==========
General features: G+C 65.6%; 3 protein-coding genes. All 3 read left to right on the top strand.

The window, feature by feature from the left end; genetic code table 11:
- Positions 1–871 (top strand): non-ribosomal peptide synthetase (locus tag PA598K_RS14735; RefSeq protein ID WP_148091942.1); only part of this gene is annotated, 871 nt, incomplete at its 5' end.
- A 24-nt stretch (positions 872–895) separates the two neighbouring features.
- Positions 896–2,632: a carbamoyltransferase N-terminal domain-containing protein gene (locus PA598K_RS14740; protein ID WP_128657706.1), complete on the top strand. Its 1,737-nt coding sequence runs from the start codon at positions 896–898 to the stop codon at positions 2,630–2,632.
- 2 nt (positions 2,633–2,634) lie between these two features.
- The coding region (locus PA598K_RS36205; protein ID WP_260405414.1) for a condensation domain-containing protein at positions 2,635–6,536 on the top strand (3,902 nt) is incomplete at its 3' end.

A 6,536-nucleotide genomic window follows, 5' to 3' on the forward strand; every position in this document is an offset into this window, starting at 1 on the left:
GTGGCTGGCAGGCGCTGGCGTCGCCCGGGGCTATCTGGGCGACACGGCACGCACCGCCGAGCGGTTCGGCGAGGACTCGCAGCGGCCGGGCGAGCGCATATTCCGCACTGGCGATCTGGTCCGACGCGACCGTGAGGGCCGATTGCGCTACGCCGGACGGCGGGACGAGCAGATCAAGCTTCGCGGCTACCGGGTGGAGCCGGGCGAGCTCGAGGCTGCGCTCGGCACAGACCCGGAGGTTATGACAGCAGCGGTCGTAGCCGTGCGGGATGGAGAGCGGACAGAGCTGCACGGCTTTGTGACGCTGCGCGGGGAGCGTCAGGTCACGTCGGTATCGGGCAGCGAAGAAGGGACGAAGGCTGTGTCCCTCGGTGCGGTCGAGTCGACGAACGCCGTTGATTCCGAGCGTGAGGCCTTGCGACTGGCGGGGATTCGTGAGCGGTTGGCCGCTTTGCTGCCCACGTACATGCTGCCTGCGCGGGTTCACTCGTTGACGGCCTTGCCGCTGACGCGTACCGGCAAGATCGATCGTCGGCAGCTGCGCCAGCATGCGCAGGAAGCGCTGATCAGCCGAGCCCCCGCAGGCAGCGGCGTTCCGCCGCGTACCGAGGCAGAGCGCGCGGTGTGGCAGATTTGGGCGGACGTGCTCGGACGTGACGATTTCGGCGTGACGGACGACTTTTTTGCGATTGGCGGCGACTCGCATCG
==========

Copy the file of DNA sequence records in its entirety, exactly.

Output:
General features: G+C 65.6%; 3 protein-coding genes. All 3 read left to right on the top strand.

The window, feature by feature from the left end; genetic code table 11:
- Positions 1–871 (top strand): non-ribosomal peptide synthetase (locus tag PA598K_RS14735; RefSeq protein ID WP_148091942.1); only part of this gene is annotated, 871 nt, incomplete at its 5' end.
- A 24-nt stretch (positions 872–895) separates the two neighbouring features.
- Positions 896–2,632: a carbamoyltransferase N-terminal domain-containing protein gene (locus PA598K_RS14740; protein ID WP_128657706.1), complete on the top strand. Its 1,737-nt coding sequence runs from the start codon at positions 896–898 to the stop codon at positions 2,630–2,632.
- 2 nt (positions 2,633–2,634) lie between these two features.
- The coding region (locus PA598K_RS36205; protein ID WP_260405414.1) for a condensation domain-containing protein at positions 2,635–6,536 on the top strand (3,902 nt) is incomplete at its 3' end.

A 6,536-nucleotide genomic window follows, 5' to 3' on the forward strand; every position in this document is an offset into this window, starting at 1 on the left:
GTGGCTGGCAGGCGCTGGCGTCGCCCGGGGCTATCTGGGCGACACGGCACGCACCGCCGAGCGGTTCGGCGAGGACTCGCAGCGGCCGGGCGAGCGCATATTCCGCACTGGCGATCTGGTCCGACGCGACCGTGAGGGCCGATTGCGCTACGCCGGACGGCGGGACGAGCAGATCAAGCTTCGCGGCTACCGGGTGGAGCCGGGCGAGCTCGAGGCTGCGCTCGGCACAGACCCGGAGGTTATGACAGCAGCGGTCGTAGCCGTGCGGGATGGAGAGCGGACAGAGCTGCACGGCTTTGTGACGCTGCGCGGGGAGCGTCAGGTCACGTCGGTATCGGGCAGCGAAGAAGGGACGAAGGCTGTGTCCCTCGGTGCGGTCGAGTCGACGAACGCCGTTGATTCCGAGCGTGAGGCCTTGCGACTGGCGGGGATTCGTGAGCGGTTGGCCGCTTTGCTGCCCACGTACATGCTGCCTGCGCGGGTTCACTCGTTGACGGCCTTGCCGCTGACGCGTACCGGCAAGATCGATCGTCGGCAGCTGCGCCAGCATGCGCAGGAAGCGCTGATCAGCCGAGCCCCCGCAGGCAGCGGCGTTCCGCCGCGTACCGAGGCAGAGCGCGCGGTGTGGCAGATTTGGGCGGACGTGCTCGGACGTGACGATTTCGGCGTGACGGACGACTTTTTTGCGATTGGCGGCGACTCGCATCG